Half the applicants who appeal their denial are approved for benefits in the future.


You will have 60 days to request an appeal after receiving your denial letter.

The request must be in writing. An applicant may also call the Social Security administration and request an appeal form (Form SSA-561). The fastest and perhaps easiest way to appeal a case is by filing online at www.socialsecurity.gov/disability/appeal. If you have gone past your 60 days, do not worry; you can still file a “Request for Reconsideration” but you will need to submit a written statement describing a good cause for filing late. If you do not have a good reason, you can file a new claim immediately, but this will significantly impact your possible approval timeline.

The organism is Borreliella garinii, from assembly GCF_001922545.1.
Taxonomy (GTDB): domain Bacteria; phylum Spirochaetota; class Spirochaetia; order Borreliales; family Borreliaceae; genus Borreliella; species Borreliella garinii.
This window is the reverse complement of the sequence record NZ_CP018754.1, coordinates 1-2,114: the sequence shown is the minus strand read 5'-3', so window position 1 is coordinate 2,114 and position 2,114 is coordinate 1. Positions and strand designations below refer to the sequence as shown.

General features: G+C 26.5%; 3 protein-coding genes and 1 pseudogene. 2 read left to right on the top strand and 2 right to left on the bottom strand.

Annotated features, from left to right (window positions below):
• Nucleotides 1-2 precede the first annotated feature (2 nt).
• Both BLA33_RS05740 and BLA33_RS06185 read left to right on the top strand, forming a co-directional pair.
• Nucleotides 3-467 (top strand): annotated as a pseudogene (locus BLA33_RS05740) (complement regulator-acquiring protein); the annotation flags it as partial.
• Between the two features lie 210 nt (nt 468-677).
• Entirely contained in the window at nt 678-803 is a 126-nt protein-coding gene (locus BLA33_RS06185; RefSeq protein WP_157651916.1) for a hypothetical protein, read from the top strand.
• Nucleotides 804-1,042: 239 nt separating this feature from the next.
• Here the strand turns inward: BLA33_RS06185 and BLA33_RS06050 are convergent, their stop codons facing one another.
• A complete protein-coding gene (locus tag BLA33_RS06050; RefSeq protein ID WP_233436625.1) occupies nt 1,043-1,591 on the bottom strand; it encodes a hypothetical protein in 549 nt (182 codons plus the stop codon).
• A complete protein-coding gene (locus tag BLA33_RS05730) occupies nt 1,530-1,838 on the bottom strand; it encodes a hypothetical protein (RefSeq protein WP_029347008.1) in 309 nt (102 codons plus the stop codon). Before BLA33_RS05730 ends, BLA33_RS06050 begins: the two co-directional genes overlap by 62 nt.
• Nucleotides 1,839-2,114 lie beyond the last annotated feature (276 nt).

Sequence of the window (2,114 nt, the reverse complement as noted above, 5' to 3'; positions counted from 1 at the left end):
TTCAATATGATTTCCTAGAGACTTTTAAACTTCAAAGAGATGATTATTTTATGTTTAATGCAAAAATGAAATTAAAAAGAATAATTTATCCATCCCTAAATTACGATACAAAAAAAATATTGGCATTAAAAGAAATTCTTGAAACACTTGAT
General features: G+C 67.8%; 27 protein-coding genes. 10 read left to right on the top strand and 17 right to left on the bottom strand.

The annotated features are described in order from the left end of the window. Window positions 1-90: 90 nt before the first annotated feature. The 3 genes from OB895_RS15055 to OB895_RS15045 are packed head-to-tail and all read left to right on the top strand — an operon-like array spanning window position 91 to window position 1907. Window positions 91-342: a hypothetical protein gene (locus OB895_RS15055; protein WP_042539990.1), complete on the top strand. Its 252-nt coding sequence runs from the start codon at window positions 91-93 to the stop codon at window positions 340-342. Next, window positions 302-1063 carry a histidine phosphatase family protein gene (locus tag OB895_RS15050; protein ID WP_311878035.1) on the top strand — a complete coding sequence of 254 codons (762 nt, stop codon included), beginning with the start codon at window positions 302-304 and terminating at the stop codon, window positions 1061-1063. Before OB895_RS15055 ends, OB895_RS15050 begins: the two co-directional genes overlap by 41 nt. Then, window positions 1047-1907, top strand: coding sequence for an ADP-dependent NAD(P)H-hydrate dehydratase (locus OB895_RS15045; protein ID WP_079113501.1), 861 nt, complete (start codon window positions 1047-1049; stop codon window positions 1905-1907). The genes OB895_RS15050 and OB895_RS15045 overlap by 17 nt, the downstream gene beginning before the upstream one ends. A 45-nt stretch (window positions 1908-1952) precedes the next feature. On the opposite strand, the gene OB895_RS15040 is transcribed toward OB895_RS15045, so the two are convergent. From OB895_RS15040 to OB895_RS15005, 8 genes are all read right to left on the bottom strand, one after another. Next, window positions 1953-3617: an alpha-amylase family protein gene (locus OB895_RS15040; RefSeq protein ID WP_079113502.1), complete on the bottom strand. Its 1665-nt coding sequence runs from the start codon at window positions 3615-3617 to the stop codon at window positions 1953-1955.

There are four levels to the appeals process.

Each step must be completed before continuing to the next level.

  1.   Request for Reconsideration
  2.   Request for a hearing before an Administrative Law Judge (ALJ).
  3.   Appeals Council review.
  4.    Federal Court review.

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1. Request for Reconsideration.

The first step you need to take is to submit a Request for Reconsideration within 60 days of receiving the denial notice.